Like many, I have become increasingly reliant on GPS for directions. I’m not quite to the Michael Scott level of driving my car into a pond after blindly following my car’s GPS, but I understand.

The other day, I was driving to an event when I came upon a construction road closure that sent me on a near nine-mile detour.

My GPS was completely against me exiting the highway. With relentless fervor, it kept trying to redirect me back to the highway. Make a legal U-turn at the next intersection. Recalculating…Make a legal U-turn at the next intersection. Recalculating… Make a legal U-turn at the next intersection. Recalculating…

The incessant instructions became so annoying that I eventually turned off my GPS. However, I must admit that doing so caused me to feel a little uncomfortable.

I was the only one on the highway when I exited, so it wasn’t like I could just follow other cars through the detour. I was alone, in an unfamiliar area, and without the safety net of my trusted GPS. I had to rely on the road’s orange detour signs to guide me.

Teams can sometimes find themselves in a similar situation. An unexpected interruption (e.g., an injury, a change in policy, a budget deficit, etc.) detours them from the pursuit of their objectives.

When these situations arise, the emergence of detour teammates is vital.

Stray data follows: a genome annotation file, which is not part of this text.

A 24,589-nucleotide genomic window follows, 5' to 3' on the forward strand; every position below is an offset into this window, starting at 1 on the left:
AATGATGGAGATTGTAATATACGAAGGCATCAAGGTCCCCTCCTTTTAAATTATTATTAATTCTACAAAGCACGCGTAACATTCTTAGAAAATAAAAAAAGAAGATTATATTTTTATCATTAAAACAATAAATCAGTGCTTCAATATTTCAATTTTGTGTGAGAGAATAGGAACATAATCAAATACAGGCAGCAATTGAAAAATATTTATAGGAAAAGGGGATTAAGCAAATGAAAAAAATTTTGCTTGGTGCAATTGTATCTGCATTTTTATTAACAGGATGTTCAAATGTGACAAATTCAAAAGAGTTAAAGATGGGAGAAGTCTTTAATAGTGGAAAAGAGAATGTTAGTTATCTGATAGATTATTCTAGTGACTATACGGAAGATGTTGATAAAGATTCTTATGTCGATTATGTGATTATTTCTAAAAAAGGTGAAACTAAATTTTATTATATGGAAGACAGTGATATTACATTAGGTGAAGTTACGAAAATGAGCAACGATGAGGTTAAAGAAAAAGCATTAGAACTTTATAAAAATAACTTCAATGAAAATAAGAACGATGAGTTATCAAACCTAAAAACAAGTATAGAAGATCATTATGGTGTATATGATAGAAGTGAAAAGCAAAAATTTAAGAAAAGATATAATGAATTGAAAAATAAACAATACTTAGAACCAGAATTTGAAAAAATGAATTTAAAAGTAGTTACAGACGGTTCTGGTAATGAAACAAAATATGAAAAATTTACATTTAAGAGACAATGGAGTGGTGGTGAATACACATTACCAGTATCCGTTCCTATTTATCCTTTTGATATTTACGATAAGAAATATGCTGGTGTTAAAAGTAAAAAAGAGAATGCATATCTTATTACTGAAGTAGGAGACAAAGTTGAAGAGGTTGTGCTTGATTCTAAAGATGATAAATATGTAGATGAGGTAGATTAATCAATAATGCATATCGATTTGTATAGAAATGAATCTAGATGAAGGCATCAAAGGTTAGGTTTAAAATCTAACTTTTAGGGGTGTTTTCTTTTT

A detour is a deviation from the direct course or usual procedure. It temporarily replaces a part of the original route. A detour will get you to your intended destination and allow you to avoid whatever hazards compromised your intended path—but in a roundabout way.

Detour teammates do the same. They’re like the orange signs guiding you through the alternative route. They willingly share their knowledge and experience to get you back on track. They project a level of faith that instills confidence in the rest of the team.

Detour teammates compel team members to believe that whatever interruption their team is experiencing is only temporary. Enduring, holding on, remaining persistent, and/or adjusting to an interim course of action will ultimately return the team to a place where desired goals can be pursued.

Detour teammates don’t waste time complaining about the interruption, nor do they waste time wallowing in nostalgia or pity. They focus on getting the team to move forward.

While I was traveling through the detour I mentioned above, I occasionally wondered whether I was still going the right way. But that uncertainty never lasted long. Whoever oversaw putting up the orange detour signs periodically positioned a sign with an arrow pointing straight ahead.

These arrows were tantamount to saying “You’re still on the right path. Just keep going.” Detour teammates provide the equivalent reassurance when they offer encouraging words to their fellow team members during times of uncertainty.

Anytime you care enough to use your knowledge to guide someone else out of a jam, you bring value to your team—not because you have that knowledge, but because you share it.

Is this leadership? Arguably. Is it being a good teammate? Absolutely.

As always…Good teammates care. Good teammates share. Good teammates listen. Go be a good teammate.

Lance Loya is the founder and CEO of the Good Teammate Factory and the creator National Be a Good Teammate Day. He is a former sports coach turned bestselling author, blogger, and professional speaker, who inspires TEAMBUSTERS to become TEAMMATES. You can follow him on Twitter, Facebook, Instagram, or through his weekly Teammate Tuesday blog.

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